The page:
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The Daily Wildcat

The Daily Wildcat

 

Grant supports minority nurses

Grant supports minority nurses

In the nationwide nursing shortage, nurses from minority groups are especially hard to come by. The UA College of Nursing recently received a grant that will be used to support Hispanic and Native American students in the field.

The nearly $400,000 comes from the U.S. Department of Education’s Graduate Assistance in Areas of National Need grant. The grants provide scholarships for students pursuing the highest degrees possible in various fields.

“”We have a severe shortage of Hispanic and Native American nurses,”” said Terry Badger, professor and director of community and systems health science division in the College of Nursing. “”What it allows us to do is provide support for students who are underrepresented among nurses who have Ph.Ds.””

While Arizona’s population is 29 percent Hispanic and 5 percent Native American, only 4 percent of nurses are Hispanic and less than 1 percent are Native American, Badger said.

The grant is being used to provide fellowships to Native American and Hispanic students in the Ph.D. program. Three Hispanic students received the fellowship this year, which includes full tuition and fees as well as a stipend of up to $30,000 per year. The fellowship is renewable for up to five years.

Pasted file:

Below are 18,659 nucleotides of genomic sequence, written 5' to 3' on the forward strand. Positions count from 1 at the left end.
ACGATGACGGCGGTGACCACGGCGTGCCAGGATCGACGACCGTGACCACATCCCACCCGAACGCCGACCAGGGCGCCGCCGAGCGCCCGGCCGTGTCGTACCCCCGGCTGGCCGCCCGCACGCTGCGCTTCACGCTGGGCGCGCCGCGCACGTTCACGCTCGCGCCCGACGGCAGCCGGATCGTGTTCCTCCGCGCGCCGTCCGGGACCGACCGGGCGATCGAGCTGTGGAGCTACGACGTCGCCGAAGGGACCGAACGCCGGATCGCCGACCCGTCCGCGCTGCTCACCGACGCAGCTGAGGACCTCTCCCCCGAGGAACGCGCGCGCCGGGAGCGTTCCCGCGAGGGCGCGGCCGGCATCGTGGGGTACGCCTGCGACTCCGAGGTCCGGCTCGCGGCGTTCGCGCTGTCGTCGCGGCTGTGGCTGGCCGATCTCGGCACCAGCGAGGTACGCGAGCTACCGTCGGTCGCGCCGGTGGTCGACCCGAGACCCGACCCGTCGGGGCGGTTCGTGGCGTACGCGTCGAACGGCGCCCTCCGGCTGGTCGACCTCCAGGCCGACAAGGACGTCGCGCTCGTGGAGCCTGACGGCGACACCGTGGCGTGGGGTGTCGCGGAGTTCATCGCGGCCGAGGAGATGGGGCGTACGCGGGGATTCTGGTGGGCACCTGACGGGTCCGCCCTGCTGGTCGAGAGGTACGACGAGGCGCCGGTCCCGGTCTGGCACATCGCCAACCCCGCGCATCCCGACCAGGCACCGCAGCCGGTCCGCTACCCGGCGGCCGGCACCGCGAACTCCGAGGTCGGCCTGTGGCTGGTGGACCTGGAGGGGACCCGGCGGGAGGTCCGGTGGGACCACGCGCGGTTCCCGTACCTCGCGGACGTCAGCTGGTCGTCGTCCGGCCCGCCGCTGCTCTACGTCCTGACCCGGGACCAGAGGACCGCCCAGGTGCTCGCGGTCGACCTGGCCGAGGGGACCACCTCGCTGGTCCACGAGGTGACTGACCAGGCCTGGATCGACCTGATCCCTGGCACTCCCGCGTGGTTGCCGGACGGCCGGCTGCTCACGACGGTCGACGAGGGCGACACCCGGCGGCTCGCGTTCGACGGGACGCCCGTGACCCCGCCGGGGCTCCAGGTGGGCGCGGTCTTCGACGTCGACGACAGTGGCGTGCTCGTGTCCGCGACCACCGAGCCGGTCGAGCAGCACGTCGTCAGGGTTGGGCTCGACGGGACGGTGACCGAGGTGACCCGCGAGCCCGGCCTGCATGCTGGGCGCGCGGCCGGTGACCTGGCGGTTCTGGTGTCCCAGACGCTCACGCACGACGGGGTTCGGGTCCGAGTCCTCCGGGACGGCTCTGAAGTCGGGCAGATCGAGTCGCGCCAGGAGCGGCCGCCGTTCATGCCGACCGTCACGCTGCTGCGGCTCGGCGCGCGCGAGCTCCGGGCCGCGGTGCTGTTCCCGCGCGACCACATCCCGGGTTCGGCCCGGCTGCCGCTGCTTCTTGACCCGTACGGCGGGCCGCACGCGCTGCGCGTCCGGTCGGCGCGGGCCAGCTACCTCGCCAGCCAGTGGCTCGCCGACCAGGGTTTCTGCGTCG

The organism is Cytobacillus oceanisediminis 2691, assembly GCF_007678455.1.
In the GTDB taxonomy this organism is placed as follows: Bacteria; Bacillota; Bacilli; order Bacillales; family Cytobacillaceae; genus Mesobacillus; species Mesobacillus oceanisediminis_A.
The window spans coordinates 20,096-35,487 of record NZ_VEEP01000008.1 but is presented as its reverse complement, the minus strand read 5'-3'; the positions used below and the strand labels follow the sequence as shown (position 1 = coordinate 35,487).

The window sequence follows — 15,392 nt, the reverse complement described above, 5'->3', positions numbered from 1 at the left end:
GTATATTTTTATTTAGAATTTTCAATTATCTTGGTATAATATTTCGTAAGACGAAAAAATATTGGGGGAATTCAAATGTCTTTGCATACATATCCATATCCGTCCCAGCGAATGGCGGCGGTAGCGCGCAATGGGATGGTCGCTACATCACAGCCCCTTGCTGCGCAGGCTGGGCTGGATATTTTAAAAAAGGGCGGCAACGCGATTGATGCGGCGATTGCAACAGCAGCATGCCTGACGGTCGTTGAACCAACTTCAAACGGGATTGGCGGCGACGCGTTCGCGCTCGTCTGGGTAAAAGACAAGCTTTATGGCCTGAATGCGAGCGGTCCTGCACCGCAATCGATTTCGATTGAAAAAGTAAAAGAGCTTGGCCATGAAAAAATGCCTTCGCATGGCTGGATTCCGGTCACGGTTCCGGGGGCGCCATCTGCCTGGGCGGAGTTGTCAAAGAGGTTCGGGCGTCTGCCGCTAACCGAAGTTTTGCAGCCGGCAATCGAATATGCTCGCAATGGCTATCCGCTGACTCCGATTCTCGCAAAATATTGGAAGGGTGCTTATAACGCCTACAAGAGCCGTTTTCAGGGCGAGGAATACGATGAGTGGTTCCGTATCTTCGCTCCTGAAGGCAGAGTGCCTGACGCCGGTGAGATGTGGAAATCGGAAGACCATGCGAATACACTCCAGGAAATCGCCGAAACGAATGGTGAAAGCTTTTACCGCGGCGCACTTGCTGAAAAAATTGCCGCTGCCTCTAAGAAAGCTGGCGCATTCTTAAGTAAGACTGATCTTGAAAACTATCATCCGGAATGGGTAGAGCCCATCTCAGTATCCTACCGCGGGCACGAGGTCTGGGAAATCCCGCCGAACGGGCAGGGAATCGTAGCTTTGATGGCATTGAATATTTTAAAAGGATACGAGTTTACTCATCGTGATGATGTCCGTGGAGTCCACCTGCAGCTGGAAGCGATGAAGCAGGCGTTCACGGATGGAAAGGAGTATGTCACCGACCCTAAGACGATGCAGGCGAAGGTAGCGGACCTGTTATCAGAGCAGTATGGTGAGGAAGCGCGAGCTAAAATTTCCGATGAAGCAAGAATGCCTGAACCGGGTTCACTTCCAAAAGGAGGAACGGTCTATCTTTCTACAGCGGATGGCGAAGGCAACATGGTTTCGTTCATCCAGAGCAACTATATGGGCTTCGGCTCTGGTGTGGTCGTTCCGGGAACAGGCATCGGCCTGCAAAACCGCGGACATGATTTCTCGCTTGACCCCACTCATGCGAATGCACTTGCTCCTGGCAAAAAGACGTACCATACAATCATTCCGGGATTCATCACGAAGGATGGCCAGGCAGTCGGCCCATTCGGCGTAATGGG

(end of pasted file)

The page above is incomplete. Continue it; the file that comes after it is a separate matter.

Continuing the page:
Five students applied for the scholarship. Out of 60 students in the doctorate program, between eight and 10 were eligible, according to Badger.

Celia Besore, executive director and CEO of the National Association of Hispanic Nurses, said nurses need to represent the population they serve.

“”Hispanic nurses are a very, very small minority,”” Besore said. “”The Hispanic population is growing. Hispanic nurses should be represented at least in the same proportion as the general population.””

Besore said part of this disparity is due to a lack of resources.

“”Some of it is a lack of scholarships,”” Besore said. “”Perhaps a lack of encouragement by some people.””

Shawn Murray, a graduate student in the College of Nursing, received the fellowship. Murray said she “”never really thought about”” being a minority and didn’t consider the lack of Hispanic nurses until after she applied for the scholarship.

“”I don’t really remember a lot of nurses of color or race,”” Murray said. “”I guess we are a minority.””

Murray said she is the first person in her immediate family to graduate college and the only one in her extended family to pursue nursing.

“”If I can do it, anybody can,”” Murray said. “”It’s just persistence.””

The fellowship recipients must also commit to teaching as a member of nursing faculty for four years upon graduation.

Badger said their position in academia will help attract other minority students.

“”A major barrier to increasing (the number of Native American and Hispanic nurses) is that we have a lack of faculty mentors and role models,”” Badger said.

“”Members of these groups will have a role model by having a faculty member.””

Besore said her organization provides Hispanic nursing students with mentors for the same purpose.

“”They need the encouragement,”” Besore said. “”They need to see people who are successful, and I think the numbers will change.””

Murray said she entered nursing to interact with people and wants to help others do the same.

“”I hope I do motivate people to consider it.””

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